If the entire marketplace in the U.S. operated in this fashion, and had had time to season (come to equilibrium) there would be many large ‘production’ companies, but there would be only a few, maybe only one, union. If only one, that union could possibly take over the government. Just joking, I think.

Michael Byrnes
Jun 16 2015 at 7:00am

SJ wrote:

“Whatever costs drove the organization of bookselling firms (cataloguing, security, payments, accounting, etc.) have surely been reduced by technology. But the limits to booksellers’ size (shipping costs, constraints on long distance communication, etc.) have declined even faster, so the new equilibrium is a small number of huge booksellers, with the few remaining mom and pop shops clinging for dear life.”

Good point. I think Davidson kind of got at this with his “barbell” comment. I think the businesses that will really end up squeezed in the end are not the Amazons and or the independent booksellers {which seem to be making something a comeback in some places), but rather what lies between those extremes: the big chains that can neither compete with Amazon (B. Dalton, B&N) nor offer the experience that one can get at an independent bookstore.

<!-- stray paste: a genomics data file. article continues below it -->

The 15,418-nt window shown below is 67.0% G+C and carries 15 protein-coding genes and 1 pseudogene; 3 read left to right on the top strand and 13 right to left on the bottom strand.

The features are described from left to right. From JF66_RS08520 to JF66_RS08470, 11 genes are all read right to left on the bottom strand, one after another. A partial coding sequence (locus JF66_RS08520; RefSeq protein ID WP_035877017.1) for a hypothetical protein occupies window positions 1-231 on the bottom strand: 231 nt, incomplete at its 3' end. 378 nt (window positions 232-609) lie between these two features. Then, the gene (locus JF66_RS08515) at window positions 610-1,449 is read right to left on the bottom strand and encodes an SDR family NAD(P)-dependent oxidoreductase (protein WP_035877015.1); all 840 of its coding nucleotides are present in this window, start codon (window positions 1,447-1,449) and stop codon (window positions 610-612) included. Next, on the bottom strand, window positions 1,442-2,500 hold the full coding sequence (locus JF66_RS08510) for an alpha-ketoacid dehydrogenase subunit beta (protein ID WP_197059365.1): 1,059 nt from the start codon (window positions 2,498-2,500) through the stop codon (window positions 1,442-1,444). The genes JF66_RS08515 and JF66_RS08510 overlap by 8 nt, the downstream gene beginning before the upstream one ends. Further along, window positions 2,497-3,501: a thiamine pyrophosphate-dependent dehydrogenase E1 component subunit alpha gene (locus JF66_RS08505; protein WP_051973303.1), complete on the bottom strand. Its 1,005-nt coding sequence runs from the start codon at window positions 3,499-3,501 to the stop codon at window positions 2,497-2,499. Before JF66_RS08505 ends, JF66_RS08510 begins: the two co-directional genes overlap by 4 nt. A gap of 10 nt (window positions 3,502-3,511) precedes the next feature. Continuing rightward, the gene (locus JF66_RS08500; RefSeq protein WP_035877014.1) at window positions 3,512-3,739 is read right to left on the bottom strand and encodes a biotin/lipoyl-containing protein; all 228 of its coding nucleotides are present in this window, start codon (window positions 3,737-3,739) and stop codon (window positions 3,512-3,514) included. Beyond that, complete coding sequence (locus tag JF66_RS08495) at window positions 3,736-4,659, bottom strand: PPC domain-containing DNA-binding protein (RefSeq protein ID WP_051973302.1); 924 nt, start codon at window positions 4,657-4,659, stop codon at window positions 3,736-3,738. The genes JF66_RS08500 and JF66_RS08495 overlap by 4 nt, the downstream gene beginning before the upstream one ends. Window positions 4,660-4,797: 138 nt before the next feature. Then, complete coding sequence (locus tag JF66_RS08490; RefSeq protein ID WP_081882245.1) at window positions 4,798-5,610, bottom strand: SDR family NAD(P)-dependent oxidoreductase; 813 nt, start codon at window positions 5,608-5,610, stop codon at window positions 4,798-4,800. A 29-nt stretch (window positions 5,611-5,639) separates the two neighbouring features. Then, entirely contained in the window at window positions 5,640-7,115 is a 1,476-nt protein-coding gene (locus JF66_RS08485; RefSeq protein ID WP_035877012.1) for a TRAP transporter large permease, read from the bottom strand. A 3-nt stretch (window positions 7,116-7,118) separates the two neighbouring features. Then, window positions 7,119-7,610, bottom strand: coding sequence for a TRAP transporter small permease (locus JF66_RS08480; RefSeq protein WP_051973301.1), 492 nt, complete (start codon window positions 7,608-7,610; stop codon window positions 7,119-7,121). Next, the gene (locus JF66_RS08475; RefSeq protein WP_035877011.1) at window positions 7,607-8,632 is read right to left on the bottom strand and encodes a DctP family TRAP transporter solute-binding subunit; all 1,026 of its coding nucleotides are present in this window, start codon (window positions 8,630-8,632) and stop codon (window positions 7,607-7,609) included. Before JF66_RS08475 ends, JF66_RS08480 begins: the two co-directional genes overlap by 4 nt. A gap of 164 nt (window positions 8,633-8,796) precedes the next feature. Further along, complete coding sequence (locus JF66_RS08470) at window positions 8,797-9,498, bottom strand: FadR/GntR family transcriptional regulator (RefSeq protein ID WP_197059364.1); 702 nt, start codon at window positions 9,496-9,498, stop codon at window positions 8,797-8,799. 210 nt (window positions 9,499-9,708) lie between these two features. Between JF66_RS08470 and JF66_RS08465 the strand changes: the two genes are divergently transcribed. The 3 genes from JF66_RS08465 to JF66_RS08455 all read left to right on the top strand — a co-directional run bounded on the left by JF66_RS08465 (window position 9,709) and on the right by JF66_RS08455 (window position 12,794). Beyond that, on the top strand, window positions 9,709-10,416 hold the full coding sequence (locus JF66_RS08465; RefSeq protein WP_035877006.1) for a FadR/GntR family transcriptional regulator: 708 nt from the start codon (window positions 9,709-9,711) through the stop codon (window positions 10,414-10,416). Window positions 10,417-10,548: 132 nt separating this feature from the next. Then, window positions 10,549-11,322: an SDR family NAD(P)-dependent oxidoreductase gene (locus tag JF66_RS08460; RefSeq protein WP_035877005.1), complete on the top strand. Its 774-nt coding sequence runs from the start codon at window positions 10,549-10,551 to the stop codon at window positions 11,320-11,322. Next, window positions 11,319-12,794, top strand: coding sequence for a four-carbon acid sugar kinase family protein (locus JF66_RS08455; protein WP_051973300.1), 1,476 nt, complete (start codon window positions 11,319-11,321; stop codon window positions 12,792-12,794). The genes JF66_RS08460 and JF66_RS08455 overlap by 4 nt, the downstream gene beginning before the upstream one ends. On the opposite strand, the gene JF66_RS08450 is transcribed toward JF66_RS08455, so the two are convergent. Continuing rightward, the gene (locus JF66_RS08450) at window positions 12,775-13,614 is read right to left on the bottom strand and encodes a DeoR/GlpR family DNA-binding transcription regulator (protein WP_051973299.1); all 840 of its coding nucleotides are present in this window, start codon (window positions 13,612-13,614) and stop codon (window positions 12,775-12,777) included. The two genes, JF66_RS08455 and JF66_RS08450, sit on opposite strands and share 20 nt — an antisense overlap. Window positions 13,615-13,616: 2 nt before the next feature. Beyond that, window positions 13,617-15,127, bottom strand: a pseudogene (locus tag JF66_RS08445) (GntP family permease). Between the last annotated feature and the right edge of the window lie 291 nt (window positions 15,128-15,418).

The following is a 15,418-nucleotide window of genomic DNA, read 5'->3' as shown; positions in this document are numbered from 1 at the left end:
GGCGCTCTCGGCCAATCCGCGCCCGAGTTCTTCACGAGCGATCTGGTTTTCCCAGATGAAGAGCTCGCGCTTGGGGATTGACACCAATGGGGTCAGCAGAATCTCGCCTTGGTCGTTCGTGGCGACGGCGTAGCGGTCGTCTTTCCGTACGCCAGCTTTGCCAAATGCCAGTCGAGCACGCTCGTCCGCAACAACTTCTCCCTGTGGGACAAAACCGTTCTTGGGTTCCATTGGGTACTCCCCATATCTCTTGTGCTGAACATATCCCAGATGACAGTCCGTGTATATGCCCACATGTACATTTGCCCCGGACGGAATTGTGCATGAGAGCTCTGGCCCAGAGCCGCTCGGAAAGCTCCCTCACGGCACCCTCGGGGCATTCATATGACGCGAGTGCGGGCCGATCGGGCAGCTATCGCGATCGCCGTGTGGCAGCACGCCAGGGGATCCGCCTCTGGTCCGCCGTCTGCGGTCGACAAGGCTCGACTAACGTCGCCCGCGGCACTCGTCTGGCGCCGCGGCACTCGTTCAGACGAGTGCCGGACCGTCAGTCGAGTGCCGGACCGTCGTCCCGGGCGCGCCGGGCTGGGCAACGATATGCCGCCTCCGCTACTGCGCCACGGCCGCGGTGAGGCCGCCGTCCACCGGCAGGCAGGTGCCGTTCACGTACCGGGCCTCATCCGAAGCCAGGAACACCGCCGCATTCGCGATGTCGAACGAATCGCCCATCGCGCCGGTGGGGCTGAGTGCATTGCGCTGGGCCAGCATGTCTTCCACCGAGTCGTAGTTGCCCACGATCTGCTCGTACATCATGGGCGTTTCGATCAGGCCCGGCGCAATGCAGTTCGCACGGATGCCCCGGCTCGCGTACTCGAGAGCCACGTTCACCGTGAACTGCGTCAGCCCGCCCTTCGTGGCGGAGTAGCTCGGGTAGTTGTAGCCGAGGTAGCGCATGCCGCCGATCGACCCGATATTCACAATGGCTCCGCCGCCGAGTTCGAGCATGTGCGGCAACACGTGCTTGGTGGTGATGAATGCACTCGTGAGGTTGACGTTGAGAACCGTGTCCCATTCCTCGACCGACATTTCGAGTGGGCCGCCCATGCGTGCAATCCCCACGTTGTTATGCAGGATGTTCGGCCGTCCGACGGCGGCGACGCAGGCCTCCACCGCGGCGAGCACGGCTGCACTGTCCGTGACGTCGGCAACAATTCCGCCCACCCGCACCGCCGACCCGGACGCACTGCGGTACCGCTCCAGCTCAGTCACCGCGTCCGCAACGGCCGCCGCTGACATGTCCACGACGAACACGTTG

Mort Dubois
Jun 17 2015 at 6:38am

The movie example is an outlier: one set of transaction costs to produce a very large value product. Once that set of transactions is complete, the set operates more like a traditional manufacturing firm, with internal communication costs minimized by physical proximity.